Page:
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I understand that using the as operator to cast an object, over an explicit cast, is usually more desirable due to the fact that if the cast fails, the reference variable goes to null instead of throwing an exception.

However, lets say I check to see the type of class an object is, that's inside of a List, prior using the as operator, like so,

DrawableGameComponent drawComponent;
foreach (component in Components)
{
     if (component is DrawableGameComponent)
     {
          drawComponent = component as DrawableGameComponent;

         // do something with drawComponent
     }
}

does using the as operator lose its benefits by checking with the is operator first? So doing the following cast is just as good, because we first check the class type using is before attempting the cast?

if (component is DrawableGameComponent)
{
     ((DrawableGameComponent)componet).Visible = true;
}

I'm just wondering if there is some underlying piece I'm missing, or if this truly comes down to a matter of taste which pattern to use. Does the latter pattern create garbage through the explicit cast?

Thanks in advance!

share|improve this question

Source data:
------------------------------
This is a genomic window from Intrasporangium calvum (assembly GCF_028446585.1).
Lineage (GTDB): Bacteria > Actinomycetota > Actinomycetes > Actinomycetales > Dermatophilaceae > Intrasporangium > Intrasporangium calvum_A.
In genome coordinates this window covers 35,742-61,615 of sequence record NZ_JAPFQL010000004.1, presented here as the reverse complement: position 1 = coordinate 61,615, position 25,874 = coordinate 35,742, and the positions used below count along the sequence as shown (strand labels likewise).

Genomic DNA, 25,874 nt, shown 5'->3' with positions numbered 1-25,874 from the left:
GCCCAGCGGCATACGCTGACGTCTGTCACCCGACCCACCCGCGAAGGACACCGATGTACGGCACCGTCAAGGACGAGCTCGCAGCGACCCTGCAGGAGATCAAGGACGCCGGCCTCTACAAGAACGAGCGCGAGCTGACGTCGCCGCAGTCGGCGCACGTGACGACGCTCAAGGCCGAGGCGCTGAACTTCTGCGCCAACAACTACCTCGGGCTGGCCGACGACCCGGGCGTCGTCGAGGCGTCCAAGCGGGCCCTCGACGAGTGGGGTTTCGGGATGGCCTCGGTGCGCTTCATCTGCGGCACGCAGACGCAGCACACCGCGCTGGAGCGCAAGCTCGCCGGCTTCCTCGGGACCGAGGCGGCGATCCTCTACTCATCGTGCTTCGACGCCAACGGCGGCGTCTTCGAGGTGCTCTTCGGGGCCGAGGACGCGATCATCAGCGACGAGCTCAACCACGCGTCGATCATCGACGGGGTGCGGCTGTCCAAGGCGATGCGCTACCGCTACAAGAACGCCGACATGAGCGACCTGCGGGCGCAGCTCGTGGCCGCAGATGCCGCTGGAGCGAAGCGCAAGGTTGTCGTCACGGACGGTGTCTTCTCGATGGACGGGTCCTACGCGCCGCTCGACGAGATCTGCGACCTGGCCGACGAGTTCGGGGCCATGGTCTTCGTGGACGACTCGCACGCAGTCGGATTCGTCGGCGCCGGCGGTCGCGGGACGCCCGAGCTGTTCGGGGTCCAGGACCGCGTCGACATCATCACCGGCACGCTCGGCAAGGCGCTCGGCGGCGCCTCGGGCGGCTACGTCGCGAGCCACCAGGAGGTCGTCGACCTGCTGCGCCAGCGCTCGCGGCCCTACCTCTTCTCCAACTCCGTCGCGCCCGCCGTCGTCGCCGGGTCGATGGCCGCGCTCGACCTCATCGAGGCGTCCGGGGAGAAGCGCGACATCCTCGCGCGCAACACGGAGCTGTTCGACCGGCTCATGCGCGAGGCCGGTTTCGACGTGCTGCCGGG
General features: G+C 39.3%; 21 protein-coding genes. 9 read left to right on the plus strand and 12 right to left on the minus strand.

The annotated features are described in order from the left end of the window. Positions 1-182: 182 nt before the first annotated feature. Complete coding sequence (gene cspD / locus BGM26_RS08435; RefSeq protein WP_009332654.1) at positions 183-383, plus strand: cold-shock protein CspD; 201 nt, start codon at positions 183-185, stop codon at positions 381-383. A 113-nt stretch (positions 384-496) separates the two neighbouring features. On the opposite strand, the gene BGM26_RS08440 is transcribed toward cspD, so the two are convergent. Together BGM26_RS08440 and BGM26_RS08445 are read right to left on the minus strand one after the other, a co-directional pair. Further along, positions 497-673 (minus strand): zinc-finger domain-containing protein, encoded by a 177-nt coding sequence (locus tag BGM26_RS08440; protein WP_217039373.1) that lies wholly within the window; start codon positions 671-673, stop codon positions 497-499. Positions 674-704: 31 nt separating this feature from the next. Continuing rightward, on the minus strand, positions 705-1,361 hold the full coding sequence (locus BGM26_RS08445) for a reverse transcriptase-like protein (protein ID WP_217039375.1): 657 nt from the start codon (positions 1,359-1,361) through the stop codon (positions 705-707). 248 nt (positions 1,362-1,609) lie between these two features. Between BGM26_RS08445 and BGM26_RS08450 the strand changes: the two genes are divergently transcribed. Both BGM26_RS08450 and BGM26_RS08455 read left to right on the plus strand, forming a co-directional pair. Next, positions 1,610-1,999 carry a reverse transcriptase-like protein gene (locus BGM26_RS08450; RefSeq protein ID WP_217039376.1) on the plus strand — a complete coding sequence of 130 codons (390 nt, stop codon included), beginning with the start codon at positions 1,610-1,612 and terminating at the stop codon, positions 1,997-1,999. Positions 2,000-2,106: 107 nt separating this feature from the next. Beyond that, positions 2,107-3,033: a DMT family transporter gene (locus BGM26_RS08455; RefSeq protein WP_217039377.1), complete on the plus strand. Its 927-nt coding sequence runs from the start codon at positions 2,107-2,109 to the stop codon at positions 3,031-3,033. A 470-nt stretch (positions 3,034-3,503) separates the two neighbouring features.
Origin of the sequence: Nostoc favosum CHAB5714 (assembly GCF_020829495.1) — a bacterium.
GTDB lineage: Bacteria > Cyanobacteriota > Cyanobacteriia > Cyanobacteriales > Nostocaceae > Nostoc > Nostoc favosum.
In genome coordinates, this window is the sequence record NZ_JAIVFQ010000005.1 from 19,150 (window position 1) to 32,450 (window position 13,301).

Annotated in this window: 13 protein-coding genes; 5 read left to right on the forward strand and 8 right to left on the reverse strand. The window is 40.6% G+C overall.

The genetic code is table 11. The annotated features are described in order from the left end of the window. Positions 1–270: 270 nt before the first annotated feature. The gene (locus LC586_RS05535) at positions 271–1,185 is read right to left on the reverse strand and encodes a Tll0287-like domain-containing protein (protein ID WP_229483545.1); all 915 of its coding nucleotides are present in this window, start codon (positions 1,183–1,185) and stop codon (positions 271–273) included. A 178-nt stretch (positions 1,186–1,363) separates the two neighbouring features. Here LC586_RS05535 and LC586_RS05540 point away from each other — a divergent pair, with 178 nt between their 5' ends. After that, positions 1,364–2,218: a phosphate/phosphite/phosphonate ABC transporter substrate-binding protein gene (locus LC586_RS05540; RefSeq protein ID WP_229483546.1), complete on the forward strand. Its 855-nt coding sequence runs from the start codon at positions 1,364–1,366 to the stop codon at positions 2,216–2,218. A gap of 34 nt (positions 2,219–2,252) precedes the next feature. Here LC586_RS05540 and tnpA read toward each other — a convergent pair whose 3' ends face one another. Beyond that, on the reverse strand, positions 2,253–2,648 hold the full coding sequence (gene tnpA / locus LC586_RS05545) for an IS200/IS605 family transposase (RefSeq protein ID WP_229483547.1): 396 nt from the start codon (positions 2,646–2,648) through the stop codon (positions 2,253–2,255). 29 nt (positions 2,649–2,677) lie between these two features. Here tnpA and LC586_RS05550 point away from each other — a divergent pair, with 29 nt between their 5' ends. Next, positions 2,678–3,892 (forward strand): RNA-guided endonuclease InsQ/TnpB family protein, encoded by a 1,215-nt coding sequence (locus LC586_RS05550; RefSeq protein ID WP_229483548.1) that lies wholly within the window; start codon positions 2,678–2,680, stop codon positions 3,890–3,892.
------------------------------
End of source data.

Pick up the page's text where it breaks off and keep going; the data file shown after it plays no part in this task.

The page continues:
up vote 10 down vote accepted

better (saves one "cast" - compare the generated IL):

DrawableGameComponent drawComponent;
foreach (component in Components)
{
     drawComponent = component as DrawableGameComponent;
     if (drawComponent != null)
     {


         // do something with drawComponent
     }
}
share|improve this answer

You're checking the class twice by using the as operator, although I doubt the overhead would be noticeable unless in a truly massive loop.

I much prefer using as and testing for null and also cleaning up your declaration for even fewer lines:

foreach (component in Components)
{
     var drawComponent = component as DrawableGameComponent;
     if (drawComponent != null)
     {
          // do something with drawComponent
     }
}
share|improve this answer

I would use

DrawableGameComponent drawComponent;
foreach (component in Components)
{
    drawComponent = component as DrawableGameComponent;
    if (drawComponent != null)
    {
        // do something with drawComponent
    }
 }

FXCop can help picking up places in your code that can benefit from small optimisations like this

share|improve this answer

By combining is and as you're effectively doing the type checking twice. Just using as in this context (as the other answers show) gets you what you want, and results in more readable code IMO.

share|improve this answer

You can use LINQ just to get your types. This way no casting is required.

public class A
{   
}

public class B : A
{
    public bool Visible { get; set; }
}

public class C : A
{
}

void Main()
{
    var data = new List<A> { new A(), new B(), new C(), new B() };

    data.OfType<B>().ToList().ForEach(x => x.Visible = true);
}
share|improve this answer
1  
There is still casting going on under-the-hood (plus a bunch of allocations). So a nice LINQ answer - but not a performance win. – Andrew Russell Jul 21 '11 at 2:23

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